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Least Terns Get Safe Home on Buck Island

May 22, 2004 – Buck Island Reef National Monument is a popular destination around St. Croix. Weekend boaters visit West Beach for snorkeling, sunning and swimming. This time of year, weekenders must make way for a returning guest, the least tern, a migratory bird that competes with the people for a spot on West Beach. The birds are looking for a place to settle in and make their nest.
The migration pattern of the least tern varies a little every year, but they usually arrive on St. Croix in April, start nesting in June, and stay through August if the situation is favorable. This year, a portion of West Beach will be roped off to encourage the least tern to stay, and encourage people to stay away. "The birds usually arrive choosing to nest on areas that are very wide," says wildlife biologist Claudia Lombard with the U.S. Fish and Wildlife Service. "That’s good for the birds because the nests won’t be washed away."
An area clearly marked with stakes, ropes and signs will guide visitors to stay either east or west of the site, so they won’t accidentally step on eggs and put stress on the adults. If you must walk from one side of the beach to the other, there is a trail at the back of the enclosure.
The population of the least tern, according to a Web site of Cornell University, is falling because more beaches are being used for human recreation. This is the second crisis faced by the bird. At the beginning of the last century they were hunted almost to extinction when their feathers were in demand for stylish hats.
There are three subspecies of least tern, all similar in appearance. The eastern coastal least tern, which is seen on St. Croix, is a small sea bird with a white breast, grey backside, and a black cap and eye mask. It's been noted that they mate with the same partner for multiple seasons. They lay small speckled sand colored eggs in shallow depressions on the beach, and both adults take turns sitting on the eggs and foraging for food. Dog predation has been the biggest threat on St. Croix. Weighing in at only an ounce, an adult could easily fit in the palm of your hand. But stumble upon one of their camouflaged nests, and you’ll see that small and cute doesn’t mean defenseless.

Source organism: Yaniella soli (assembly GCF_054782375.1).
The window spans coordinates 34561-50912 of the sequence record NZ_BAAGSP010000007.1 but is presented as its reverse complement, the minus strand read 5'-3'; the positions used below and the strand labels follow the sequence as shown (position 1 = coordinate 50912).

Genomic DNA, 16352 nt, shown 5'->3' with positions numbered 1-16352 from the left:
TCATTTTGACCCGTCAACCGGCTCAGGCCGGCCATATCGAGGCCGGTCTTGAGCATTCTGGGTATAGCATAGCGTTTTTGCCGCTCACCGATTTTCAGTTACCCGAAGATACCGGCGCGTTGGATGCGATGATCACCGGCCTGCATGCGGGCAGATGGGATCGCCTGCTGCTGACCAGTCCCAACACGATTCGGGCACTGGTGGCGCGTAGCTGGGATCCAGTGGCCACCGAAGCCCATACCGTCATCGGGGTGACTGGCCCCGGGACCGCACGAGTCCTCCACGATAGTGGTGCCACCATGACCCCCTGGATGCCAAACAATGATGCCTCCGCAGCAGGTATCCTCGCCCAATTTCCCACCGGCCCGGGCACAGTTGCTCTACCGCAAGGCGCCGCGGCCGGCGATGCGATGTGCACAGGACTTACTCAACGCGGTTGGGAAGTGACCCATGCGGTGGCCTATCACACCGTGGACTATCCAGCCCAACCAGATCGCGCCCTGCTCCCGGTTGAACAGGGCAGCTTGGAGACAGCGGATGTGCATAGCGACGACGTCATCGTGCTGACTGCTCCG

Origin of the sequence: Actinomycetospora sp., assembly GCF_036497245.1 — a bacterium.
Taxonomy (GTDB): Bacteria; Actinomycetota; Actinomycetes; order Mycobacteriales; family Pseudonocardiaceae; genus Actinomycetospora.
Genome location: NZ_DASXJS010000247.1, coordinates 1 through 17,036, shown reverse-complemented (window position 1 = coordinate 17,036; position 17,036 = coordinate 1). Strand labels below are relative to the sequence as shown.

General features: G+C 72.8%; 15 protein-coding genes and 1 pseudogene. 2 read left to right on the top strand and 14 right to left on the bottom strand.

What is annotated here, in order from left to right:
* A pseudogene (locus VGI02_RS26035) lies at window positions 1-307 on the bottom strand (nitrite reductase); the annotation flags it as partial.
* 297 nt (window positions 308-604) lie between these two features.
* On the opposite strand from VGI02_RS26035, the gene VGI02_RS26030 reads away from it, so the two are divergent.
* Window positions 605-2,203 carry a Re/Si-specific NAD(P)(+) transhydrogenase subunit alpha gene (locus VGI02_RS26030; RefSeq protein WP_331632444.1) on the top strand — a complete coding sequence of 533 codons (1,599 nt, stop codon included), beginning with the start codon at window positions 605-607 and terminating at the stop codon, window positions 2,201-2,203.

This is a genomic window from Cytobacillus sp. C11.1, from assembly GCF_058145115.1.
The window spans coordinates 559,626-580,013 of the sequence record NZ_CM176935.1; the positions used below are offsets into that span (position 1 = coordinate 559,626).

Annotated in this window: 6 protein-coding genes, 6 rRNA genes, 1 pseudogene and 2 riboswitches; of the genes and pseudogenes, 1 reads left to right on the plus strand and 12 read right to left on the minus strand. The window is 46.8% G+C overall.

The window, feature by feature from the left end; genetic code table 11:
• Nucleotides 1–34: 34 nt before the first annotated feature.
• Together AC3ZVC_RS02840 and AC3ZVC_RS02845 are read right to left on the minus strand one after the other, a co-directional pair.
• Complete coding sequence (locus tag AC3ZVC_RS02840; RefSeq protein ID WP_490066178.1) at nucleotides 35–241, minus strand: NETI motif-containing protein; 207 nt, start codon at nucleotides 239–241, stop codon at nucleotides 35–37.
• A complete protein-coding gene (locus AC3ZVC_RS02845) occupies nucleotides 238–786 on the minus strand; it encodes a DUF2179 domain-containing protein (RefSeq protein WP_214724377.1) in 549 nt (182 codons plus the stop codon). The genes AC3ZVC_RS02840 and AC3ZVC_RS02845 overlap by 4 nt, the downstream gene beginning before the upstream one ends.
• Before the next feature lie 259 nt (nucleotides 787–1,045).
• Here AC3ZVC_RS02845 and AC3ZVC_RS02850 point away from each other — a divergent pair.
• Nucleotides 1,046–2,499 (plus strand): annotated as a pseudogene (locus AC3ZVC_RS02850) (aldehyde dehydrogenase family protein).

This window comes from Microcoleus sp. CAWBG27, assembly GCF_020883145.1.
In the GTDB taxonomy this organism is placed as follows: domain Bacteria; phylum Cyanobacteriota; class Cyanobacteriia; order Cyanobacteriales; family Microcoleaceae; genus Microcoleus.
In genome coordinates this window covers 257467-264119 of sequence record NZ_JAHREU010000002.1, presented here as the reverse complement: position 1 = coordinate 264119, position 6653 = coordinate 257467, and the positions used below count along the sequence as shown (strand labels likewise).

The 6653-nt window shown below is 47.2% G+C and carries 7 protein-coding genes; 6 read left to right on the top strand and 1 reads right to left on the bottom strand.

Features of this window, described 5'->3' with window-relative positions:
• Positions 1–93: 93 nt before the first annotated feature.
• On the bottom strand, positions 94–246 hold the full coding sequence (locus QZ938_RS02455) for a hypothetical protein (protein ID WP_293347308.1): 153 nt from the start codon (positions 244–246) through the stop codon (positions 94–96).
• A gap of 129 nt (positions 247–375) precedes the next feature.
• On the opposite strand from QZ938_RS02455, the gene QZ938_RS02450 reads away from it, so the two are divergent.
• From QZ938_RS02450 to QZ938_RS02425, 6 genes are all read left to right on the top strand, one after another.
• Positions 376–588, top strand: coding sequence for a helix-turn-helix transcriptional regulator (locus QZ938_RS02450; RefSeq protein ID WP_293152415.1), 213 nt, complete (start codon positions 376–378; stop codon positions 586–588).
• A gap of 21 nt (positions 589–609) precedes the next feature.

"You'll know when you're in a breeding site for a least tern, because they very aggressively defend their nest," says Lombard. "They defend them by dive bombing. They dive at vehicles, people, and pets. They won’t hurt you because they’re so small. That's just one way they protect themselves."
The birds haven’t started nesting on Buck Island yet, but Lombard says they’ve been courting, and mating will soon follow. There are already 15 known nesting sites on St. Croix for the least tern, mostly on beaches, salt slats, and industrial areas.
If you have any questions about the enclosure, call the National Park Service at 773-1460.
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